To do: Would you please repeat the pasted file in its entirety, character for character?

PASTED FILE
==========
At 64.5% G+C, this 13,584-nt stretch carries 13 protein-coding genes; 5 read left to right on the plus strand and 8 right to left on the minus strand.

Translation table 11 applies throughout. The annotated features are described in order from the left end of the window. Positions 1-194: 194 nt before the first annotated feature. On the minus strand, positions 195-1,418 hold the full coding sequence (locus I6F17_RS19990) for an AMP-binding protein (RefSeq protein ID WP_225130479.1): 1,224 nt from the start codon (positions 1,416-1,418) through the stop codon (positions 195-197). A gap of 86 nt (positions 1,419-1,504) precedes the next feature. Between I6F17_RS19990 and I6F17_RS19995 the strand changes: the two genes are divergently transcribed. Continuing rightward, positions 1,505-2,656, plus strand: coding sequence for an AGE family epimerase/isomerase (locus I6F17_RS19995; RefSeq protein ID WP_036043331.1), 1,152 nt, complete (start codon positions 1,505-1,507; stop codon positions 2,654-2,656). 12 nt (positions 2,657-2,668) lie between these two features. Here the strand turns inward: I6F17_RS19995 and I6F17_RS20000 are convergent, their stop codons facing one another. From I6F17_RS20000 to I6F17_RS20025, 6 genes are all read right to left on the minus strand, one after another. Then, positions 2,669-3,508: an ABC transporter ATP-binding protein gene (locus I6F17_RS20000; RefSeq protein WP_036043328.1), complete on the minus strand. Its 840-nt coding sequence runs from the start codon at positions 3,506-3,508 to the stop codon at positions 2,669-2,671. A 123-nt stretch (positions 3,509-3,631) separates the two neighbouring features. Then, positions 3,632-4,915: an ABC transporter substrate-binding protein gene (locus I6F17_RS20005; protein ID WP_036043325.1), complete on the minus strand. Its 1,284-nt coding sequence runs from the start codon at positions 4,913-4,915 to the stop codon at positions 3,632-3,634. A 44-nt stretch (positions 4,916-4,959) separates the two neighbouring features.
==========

At 64.5% G+C, this 13,584-nt stretch carries 13 protein-coding genes; 5 read left to right on the plus strand and 8 right to left on the minus strand.

Translation table 11 applies throughout. The annotated features are described in order from the left end of the window. Positions 1-194: 194 nt before the first annotated feature. On the minus strand, positions 195-1,418 hold the full coding sequence (locus I6F17_RS19990) for an AMP-binding protein (RefSeq protein ID WP_225130479.1): 1,224 nt from the start codon (positions 1,416-1,418) through the stop codon (positions 195-197). A gap of 86 nt (positions 1,419-1,504) precedes the next feature. Between I6F17_RS19990 and I6F17_RS19995 the strand changes: the two genes are divergently transcribed. Continuing rightward, positions 1,505-2,656, plus strand: coding sequence for an AGE family epimerase/isomerase (locus I6F17_RS19995; RefSeq protein ID WP_036043331.1), 1,152 nt, complete (start codon positions 1,505-1,507; stop codon positions 2,654-2,656). 12 nt (positions 2,657-2,668) lie between these two features. Here the strand turns inward: I6F17_RS19995 and I6F17_RS20000 are convergent, their stop codons facing one another. From I6F17_RS20000 to I6F17_RS20025, 6 genes are all read right to left on the minus strand, one after another. Then, positions 2,669-3,508: an ABC transporter ATP-binding protein gene (locus I6F17_RS20000; RefSeq protein WP_036043328.1), complete on the minus strand. Its 840-nt coding sequence runs from the start codon at positions 3,506-3,508 to the stop codon at positions 2,669-2,671. A 123-nt stretch (positions 3,509-3,631) separates the two neighbouring features. Then, positions 3,632-4,915: an ABC transporter substrate-binding protein gene (locus I6F17_RS20005; protein ID WP_036043325.1), complete on the minus strand. Its 1,284-nt coding sequence runs from the start codon at positions 4,913-4,915 to the stop codon at positions 3,632-3,634. A 44-nt stretch (positions 4,916-4,959) separates the two neighbouring features.